WHITEFISH - When a plucky wrangler and her lion-hearted steed hazed a charging grizzly bear away from an 8-year-old boy this summer, the unlikely duo trotted out of a remote corner of Montana and into the national spotlight.
Their stardom grew each time the harrowing tale was recounted in the news media, and peaked in October with a guest appearance on the "Late Show with David Letterman," who introduced the pair by exclaiming, "How can you not love this story?"
And while the celebrity stature seems to have had little effect on 26-year-old Erin Bolster - the 5-foot-10-inch blonde still wears an unassuming grin and the vintage vestures of a seasoned wrangler - the attention was briefly intoxicating to her colossal draft horse, Tonk.
"He was such a ham," Bolster said of Tonk's trip to New York. "His trailer was parked all day on Fifth Avenue (in Manhattan) and he let everyone who walked by feed him. He probably ate 25 apples and a bag of carrots."
At 1,800 pounds, the Percheron-cross has hooves the size of paint cans and a girth that could dwarf a Prius. A striking animal in any context, Tonk's national television appearance was preceded by all manner of primping and preening. A liberal dousing of whitening shampoo had his pearl coat gleaming for the audience, and Tonk looked nothing short of a mythical creature.
He behaved the perfect gentleman in rehearsal and was unfazed when Letterman climbed on his broad back, but when the cameras were rolling and a handler led Tonk out on stage to the raucous applause of 440 audience members, he startled and turned tail.
But only for a moment.
Bolster quickly calmed him and turned Tonk back toward the crowd's glowing approval.
"They (the network) spent $16,000 transporting Tonk to New York, but they said if he didn't want to go on stage he didn't have to," Bolster said. "It's kind of ironic because when I first met him he was very spooky and flighty. A piece of paper could blow by and scare him."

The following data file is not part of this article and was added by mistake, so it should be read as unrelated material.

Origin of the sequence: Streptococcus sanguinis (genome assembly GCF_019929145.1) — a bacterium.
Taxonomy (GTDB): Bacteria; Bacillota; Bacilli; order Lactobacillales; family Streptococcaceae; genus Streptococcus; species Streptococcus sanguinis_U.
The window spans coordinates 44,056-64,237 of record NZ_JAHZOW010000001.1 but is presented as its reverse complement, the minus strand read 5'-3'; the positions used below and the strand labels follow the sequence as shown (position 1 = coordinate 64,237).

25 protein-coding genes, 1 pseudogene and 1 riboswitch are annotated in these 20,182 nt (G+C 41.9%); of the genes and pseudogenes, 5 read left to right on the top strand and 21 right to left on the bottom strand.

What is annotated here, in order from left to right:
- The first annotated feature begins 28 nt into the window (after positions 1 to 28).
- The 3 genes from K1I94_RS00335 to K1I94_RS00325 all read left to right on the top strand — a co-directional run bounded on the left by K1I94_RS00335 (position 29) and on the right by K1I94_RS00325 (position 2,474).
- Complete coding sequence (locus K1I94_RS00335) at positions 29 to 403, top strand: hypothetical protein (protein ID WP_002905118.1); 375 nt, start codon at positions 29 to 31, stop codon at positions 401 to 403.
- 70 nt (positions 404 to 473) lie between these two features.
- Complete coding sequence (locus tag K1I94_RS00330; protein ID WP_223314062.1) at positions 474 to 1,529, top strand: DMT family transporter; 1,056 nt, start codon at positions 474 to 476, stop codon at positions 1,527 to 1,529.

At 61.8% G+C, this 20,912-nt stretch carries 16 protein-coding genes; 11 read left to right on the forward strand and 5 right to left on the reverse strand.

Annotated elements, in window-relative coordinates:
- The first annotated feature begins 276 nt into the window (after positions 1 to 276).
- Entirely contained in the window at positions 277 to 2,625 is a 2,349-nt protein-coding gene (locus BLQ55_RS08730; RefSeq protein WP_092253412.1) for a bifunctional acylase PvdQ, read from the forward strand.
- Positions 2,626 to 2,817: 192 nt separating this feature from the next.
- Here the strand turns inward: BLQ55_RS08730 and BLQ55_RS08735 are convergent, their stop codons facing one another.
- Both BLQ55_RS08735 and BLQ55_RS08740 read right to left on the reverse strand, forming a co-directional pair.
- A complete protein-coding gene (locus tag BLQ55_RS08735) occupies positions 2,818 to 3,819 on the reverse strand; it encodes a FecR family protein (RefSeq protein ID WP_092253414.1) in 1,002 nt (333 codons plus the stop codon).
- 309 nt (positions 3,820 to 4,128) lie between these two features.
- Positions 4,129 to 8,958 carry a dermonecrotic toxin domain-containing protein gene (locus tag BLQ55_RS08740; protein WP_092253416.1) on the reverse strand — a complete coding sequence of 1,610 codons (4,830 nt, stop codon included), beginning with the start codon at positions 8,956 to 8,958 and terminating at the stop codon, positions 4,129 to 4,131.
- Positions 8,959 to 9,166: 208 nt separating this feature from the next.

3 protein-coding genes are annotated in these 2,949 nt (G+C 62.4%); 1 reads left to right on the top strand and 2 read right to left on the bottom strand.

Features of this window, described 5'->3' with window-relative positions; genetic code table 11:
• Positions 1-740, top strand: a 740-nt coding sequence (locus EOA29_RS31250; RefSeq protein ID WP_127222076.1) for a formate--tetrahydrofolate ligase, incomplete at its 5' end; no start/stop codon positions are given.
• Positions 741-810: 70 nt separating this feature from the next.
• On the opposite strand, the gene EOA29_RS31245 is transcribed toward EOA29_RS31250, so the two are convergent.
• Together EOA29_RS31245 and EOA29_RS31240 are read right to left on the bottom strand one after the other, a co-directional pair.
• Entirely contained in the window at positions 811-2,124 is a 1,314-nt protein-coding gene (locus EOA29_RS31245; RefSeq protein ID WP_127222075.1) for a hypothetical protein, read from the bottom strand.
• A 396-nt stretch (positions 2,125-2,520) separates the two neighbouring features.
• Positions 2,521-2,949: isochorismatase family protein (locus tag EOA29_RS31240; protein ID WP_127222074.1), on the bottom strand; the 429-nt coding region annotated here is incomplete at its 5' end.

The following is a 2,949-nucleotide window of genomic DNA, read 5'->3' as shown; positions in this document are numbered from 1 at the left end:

That was Tonk's demeanor in early summer, when Bolster first encountered the draft horse - a gentle giant that would sooner fly the coop than square-off against 750 pounds of charging grizzly bear. And who could blame him?
Despite a brief bout of camera shyness, after the duo's harrowing run-in with the grizzly bear and the life-saving rescue of an 8-year-old boy, Tonk and Erin will surely be remembered for their mettle and heroism.
Tonk was leased from a farm in Wyoming by Swan Mountain Outfitters, where Bolster spends her summers as a wrangler leading horseback trail rides through the Flathead National Forest.
When Bolster led Tonk from a stable of 48 horses on the morning of July 30, she'd spent more than a month working to build the big mount's trust and had forged a bond.
"It was like flipping a switch," she recalls. "Once we established that trust it was clear that he'd follow me into fire."
On that summer morning, Tonk had only to follow her on an hourlong trail ride near Desert Mountain, which sits in the shadow of Glacier National Park.
Bolster and Tonk were leading a group of eight riders on one of the most basic and popular horseback rides that Swan Mountain Outfitters offers, and had prepared for an ordinary day.
"There was absolutely no indication that it was going to be a wild day, and I chose Tonk mainly because he'd rested the day before and he needed to get out," Bolster said.
And out they went, moving along the trail at a casual pace until, about 15 minutes into the ride, Tonk stopped suddenly and froze.
Bolster knew immediately that something was wrong, and when she heard the snapping sound of branches breaking she turned to see a wide-eyed white-tailed buck crashing through the trees. The bounding deer glanced off Tonk's side and then caromed off of Scout, a young mount that was carrying 8-year-old Ian, from California, who had never before ridden a horse.
Then Bolster turned back toward the woods and saw what had spooked the deer - a grizzly bear was tearing across the forest floor, chasing its prey with a single-minded focus.
When the deer burst through the trees the riding party scattered, and seven of the eight horses shot up the trail toward the barn.